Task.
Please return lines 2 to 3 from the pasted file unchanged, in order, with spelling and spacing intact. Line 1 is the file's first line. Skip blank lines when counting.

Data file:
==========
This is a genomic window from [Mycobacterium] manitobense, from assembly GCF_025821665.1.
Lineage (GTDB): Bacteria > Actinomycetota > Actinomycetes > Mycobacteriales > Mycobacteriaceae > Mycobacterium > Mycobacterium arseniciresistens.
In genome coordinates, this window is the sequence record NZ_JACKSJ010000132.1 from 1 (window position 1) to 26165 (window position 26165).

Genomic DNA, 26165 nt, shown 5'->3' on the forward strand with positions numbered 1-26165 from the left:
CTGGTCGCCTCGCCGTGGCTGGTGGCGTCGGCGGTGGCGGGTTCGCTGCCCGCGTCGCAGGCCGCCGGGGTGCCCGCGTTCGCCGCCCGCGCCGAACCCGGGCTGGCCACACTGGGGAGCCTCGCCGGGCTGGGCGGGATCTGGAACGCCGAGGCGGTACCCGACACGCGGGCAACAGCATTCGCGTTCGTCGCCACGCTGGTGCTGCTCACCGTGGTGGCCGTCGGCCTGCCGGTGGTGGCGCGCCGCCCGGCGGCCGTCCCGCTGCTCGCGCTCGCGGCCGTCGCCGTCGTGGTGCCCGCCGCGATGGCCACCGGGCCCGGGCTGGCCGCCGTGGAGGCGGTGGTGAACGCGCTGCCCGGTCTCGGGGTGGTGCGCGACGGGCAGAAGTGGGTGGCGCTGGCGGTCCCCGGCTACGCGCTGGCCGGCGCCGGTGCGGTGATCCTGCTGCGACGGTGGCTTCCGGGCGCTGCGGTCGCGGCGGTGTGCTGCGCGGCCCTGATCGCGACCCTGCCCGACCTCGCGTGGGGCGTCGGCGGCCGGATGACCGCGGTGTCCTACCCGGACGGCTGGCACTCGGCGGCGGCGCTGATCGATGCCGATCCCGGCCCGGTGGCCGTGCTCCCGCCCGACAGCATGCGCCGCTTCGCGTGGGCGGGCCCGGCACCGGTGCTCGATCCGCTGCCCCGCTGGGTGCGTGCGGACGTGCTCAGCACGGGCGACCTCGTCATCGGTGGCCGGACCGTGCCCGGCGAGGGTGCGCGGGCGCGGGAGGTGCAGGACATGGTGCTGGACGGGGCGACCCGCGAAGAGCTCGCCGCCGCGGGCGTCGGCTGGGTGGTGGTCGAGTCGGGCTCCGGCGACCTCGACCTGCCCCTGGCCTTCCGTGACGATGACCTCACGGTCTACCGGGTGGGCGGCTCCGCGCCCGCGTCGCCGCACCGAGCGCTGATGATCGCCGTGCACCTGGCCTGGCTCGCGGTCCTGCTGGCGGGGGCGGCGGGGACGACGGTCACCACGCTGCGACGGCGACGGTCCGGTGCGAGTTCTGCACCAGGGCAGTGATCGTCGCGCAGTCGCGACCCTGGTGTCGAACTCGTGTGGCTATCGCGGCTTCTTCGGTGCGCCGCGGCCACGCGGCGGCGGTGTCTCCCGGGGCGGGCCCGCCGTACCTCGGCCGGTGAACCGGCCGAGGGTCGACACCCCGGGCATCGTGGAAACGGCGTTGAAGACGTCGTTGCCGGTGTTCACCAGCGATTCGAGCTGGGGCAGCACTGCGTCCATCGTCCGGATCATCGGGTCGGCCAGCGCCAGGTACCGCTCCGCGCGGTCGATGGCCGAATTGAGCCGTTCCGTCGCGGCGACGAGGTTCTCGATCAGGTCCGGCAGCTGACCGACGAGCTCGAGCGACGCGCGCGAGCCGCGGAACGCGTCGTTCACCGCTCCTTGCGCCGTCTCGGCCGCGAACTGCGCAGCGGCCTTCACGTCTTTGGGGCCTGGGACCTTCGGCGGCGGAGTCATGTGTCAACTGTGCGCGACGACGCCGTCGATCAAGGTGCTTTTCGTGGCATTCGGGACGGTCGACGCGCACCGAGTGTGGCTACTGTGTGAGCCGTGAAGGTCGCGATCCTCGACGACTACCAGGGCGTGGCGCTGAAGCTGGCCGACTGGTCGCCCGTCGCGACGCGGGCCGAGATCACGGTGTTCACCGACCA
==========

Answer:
Lineage (GTDB): Bacteria > Actinomycetota > Actinomycetes > Mycobacteriales > Mycobacteriaceae > Mycobacterium > Mycobacterium arseniciresistens.
In genome coordinates, this window is the sequence record NZ_JACKSJ010000132.1 from 1 (window position 1) to 26165 (window position 26165).